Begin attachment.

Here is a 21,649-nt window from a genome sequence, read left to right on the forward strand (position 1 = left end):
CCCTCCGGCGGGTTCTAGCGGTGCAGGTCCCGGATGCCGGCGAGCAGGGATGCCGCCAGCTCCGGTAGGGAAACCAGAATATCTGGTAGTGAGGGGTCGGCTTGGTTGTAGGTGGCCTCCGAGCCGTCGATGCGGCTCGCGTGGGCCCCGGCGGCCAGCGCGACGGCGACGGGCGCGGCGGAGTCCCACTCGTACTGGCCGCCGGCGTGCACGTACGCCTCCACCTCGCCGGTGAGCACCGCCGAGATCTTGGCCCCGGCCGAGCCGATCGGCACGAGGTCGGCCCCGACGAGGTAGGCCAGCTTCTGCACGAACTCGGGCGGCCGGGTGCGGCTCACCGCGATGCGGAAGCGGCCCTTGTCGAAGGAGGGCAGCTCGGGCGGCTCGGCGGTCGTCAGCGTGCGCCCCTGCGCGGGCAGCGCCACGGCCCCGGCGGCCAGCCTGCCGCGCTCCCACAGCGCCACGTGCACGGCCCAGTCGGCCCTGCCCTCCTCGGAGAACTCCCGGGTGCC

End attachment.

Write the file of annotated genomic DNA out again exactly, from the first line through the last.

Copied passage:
Here is a 21,649-nt window from a genome sequence, read left to right on the forward strand (position 1 = left end):
CCCTCCGGCGGGTTCTAGCGGTGCAGGTCCCGGATGCCGGCGAGCAGGGATGCCGCCAGCTCCGGTAGGGAAACCAGAATATCTGGTAGTGAGGGGTCGGCTTGGTTGTAGGTGGCCTCCGAGCCGTCGATGCGGCTCGCGTGGGCCCCGGCGGCCAGCGCGACGGCGACGGGCGCGGCGGAGTCCCACTCGTACTGGCCGCCGGCGTGCACGTACGCCTCCACCTCGCCGGTGAGCACCGCCGAGATCTTGGCCCCGGCCGAGCCGATCGGCACGAGGTCGGCCCCGACGAGGTAGGCCAGCTTCTGCACGAACTCGGGCGGCCGGGTGCGGCTCACCGCGATGCGGAAGCGGCCCTTGTCGAAGGAGGGCAGCTCGGGCGGCTCGGCGGTCGTCAGCGTGCGCCCCTGCGCGGGCAGCGCCACGGCCCCGGCGGCCAGCCTGCCGCGCTCCCACAGCGCCACGTGCACGGCCCAGTCGGCCCTGCCCTCCTCGGAGAACTCCCGGGTGCC